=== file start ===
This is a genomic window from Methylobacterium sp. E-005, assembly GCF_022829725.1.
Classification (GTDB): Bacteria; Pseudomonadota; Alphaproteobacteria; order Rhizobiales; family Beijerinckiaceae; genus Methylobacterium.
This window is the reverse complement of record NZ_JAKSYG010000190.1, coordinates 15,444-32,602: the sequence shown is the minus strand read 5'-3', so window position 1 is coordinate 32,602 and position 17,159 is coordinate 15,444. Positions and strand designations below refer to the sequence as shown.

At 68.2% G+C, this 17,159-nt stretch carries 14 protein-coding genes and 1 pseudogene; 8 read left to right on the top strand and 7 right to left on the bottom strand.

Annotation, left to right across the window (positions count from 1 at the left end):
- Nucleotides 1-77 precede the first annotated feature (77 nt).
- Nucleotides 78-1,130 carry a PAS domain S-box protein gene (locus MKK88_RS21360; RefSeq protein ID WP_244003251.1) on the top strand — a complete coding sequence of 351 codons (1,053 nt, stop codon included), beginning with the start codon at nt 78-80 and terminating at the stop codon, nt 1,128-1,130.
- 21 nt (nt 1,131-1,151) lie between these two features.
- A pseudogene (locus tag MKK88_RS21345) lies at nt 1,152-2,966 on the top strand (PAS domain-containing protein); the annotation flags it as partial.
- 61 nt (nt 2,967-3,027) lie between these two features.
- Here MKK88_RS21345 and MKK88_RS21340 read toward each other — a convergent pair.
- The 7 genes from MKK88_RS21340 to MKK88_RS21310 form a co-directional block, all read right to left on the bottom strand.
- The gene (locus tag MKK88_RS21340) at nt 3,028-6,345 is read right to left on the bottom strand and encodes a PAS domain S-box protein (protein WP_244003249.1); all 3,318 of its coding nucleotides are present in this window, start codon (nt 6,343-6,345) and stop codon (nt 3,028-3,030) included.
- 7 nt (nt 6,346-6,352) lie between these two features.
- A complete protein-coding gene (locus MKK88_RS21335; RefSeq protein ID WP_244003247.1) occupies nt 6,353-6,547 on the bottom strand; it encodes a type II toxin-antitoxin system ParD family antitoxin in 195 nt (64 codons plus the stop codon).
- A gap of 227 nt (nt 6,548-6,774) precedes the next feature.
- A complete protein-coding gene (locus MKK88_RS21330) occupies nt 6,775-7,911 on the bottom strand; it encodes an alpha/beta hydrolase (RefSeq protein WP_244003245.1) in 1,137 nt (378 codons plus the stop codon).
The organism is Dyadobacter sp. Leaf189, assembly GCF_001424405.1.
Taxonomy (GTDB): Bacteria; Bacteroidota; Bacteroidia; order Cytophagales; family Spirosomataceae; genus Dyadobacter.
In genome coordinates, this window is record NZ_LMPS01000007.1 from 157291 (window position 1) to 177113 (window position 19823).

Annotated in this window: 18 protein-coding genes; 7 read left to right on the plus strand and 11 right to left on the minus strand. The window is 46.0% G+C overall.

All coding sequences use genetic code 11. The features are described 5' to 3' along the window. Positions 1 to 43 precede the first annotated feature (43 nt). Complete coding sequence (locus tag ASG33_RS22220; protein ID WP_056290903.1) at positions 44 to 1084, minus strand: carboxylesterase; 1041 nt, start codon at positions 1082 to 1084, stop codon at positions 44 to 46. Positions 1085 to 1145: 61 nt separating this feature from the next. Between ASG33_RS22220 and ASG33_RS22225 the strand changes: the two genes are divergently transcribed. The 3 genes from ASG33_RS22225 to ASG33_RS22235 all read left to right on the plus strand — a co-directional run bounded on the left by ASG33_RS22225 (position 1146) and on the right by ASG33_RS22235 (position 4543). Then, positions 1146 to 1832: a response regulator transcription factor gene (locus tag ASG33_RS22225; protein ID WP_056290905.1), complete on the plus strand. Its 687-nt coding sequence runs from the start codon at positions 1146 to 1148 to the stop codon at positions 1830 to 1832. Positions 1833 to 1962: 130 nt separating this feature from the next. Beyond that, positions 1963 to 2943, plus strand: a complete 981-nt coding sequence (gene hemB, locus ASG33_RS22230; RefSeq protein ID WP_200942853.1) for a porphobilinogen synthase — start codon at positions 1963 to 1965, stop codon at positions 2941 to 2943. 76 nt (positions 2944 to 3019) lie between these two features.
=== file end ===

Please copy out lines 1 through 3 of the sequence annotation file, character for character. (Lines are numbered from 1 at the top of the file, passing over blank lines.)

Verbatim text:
This is a genomic window from Methylobacterium sp. E-005, assembly GCF_022829725.1.
Classification (GTDB): Bacteria; Pseudomonadota; Alphaproteobacteria; order Rhizobiales; family Beijerinckiaceae; genus Methylobacterium.
This window is the reverse complement of record NZ_JAKSYG010000190.1, coordinates 15,444-32,602: the sequence shown is the minus strand read 5'-3', so window position 1 is coordinate 32,602 and position 17,159 is coordinate 15,444. Positions and strand designations below refer to the sequence as shown.